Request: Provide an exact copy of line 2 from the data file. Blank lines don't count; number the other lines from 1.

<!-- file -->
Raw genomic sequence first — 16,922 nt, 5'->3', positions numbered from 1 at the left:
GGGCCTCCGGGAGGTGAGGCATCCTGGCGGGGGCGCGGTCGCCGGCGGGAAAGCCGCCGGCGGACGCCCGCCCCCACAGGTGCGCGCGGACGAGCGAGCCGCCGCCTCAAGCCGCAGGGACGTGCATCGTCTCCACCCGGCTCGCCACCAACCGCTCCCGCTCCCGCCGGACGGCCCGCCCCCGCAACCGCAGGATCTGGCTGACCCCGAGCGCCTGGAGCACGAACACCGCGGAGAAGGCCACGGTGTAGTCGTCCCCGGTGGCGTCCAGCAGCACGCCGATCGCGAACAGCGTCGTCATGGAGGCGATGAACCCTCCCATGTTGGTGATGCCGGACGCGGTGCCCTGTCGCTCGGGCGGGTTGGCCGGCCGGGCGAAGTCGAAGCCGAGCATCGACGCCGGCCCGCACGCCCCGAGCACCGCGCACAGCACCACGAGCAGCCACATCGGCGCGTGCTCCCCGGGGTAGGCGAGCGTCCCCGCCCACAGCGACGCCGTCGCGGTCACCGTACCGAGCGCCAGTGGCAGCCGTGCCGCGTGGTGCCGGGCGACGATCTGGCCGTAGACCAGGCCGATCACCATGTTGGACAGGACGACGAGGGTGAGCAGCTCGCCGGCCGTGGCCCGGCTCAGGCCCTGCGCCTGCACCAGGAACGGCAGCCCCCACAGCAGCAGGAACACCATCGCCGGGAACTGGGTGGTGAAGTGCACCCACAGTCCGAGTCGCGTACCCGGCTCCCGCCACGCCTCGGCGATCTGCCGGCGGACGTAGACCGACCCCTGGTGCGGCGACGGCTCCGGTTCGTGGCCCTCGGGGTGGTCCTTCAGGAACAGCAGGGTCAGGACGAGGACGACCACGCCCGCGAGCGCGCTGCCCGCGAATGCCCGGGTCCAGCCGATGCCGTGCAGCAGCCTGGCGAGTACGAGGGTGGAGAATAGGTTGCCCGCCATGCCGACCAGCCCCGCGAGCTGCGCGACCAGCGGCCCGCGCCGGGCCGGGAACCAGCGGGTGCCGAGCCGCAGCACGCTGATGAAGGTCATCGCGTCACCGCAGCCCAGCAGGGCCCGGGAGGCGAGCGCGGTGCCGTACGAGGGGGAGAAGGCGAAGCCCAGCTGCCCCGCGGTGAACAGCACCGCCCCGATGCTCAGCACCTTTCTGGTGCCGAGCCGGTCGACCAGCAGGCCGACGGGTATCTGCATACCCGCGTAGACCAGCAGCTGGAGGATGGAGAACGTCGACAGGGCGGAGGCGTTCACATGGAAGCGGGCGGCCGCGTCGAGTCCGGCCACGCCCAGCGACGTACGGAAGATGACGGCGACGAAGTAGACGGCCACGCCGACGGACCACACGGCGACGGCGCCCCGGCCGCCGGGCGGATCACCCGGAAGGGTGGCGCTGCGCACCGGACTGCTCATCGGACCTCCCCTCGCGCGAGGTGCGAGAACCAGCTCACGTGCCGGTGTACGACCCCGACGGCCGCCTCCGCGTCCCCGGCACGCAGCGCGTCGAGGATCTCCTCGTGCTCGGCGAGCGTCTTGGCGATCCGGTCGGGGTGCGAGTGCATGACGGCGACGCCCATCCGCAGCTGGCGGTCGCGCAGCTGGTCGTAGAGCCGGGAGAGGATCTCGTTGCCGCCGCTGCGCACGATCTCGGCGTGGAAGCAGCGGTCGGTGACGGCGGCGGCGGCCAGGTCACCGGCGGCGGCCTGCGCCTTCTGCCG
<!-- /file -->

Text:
GGGCCTCCGGGAGGTGAGGCATCCTGGCGGGGGCGCGGTCGCCGGCGGGAAAGCCGCCGGCGGACGCCCGCCCCCACAGGTGCGCGCGGACGAGCGAGCCGCCGCCTCAAGCCGCAGGGACGTGCATCGTCTCCACCCGGCTCGCCACCAACCGCTCCCGCTCCCGCCGGACGGCCCGCCCCCGCAACCGCAGGATCTGGCTGACCCCGAGCGCCTGGAGCACGAACACCGCGGAGAAGGCCACGGTGTAGTCGTCCCCGGTGGCGTCCAGCAGCACGCCGATCGCGAACAGCGTCGTCATGGAGGCGATGAACCCTCCCATGTTGGTGATGCCGGACGCGGTGCCCTGTCGCTCGGGCGGGTTGGCCGGCCGGGCGAAGTCGAAGCCGAGCATCGACGCCGGCCCGCACGCCCCGAGCACCGCGCACAGCACCACGAGCAGCCACATCGGCGCGTGCTCCCCGGGGTAGGCGAGCGTCCCCGCCCACAGCGACGCCGTCGCGGTCACCGTACCGAGCGCCAGTGGCAGCCGTGCCGCGTGGTGCCGGGCGACGATCTGGCCGTAGACCAGGCCGATCACCATGTTGGACAGGACGACGAGGGTGAGCAGCTCGCCGGCCGTGGCCCGGCTCAGGCCCTGCGCCTGCACCAGGAACGGCAGCCCCCACAGCAGCAGGAACACCATCGCCGGGAACTGGGTGGTGAAGTGCACCCACAGTCCGAGTCGCGTACCCGGCTCCCGCCACGCCTCGGCGATCTGCCGGCGGACGTAGACCGACCCCTGGTGCGGCGACGGCTCCGGTTCGTGGCCCTCGGGGTGGTCCTTCAGGAACAGCAGGGTCAGGACGAGGACGACCACGCCCGCGAGCGCGCTGCCCGCGAATGCCCGGGTCCAGCCGATGCCGTGCAGCAGCCTGGCGAGTACGAGGGTGGAGAATAGGTTGCCCGCCATGCCGACCAGCCCCGCGAGCTGCGCGACCAGCGGCCCGCGCCGGGCCGGGAACCAGCGGGTGCCGAGCCGCAGCACGCTGATGAAGGTCATCGCGTCACCGCAGCCCAGCAGGGCCCGGGAGGCGAGCGCGGTGCCGTACGAGGGGGAGAAGGCGAAGCCCAGCTGCCCCGCGGTGAACAGCACCGCCCCGATGCTCAGCACCTTTCTGGTGCCGAGCCGGTCGACCAGCAGGCCGACGGGTATCTGCATACCCGCGTAGACCAGCAGCTGGAGGATGGAGAACGTCGACAGGGCGGAGGCGTTCACATGGAAGCGGGCGGCCGCGTCGAGTCCGGCCACGCCCAGCGACGTACGGAAGATGACGGCGACGAAGTAGACGGCCACGCCGACGGACCACACGGCGACGGCGCCCCGGCCGCCGGGCGGATCACCCGGAAGGGTGGCGCTGCGCACCGGACTGCTCATCGGACCTCCCCTCGCGCGAGGTGCGAGAACCAGCTCACGTGCCGGTGTACGACCCCGACGGCCGCCTCCGCGTCCCCGGCACGCAGCGCGTCGAGGATCTCCTCGTGCTCGGCGAGCGTCTTGGCGATCCGGTCGGGGTGCGAGTGCATGACGGCGACGCCCATCCGCAGCTGGCGGTCGCGCAGCTGGTCGTAGAGCCGGGAGAGGATCTCGTTGCCGCCGCTGCGCACGATCTCGGCGTGGAAGCAGCGGTCGGTGACGGCGGCGGCGGCCAGGTCACCGGCGGCGGCCTGCGCCTTCTGCCG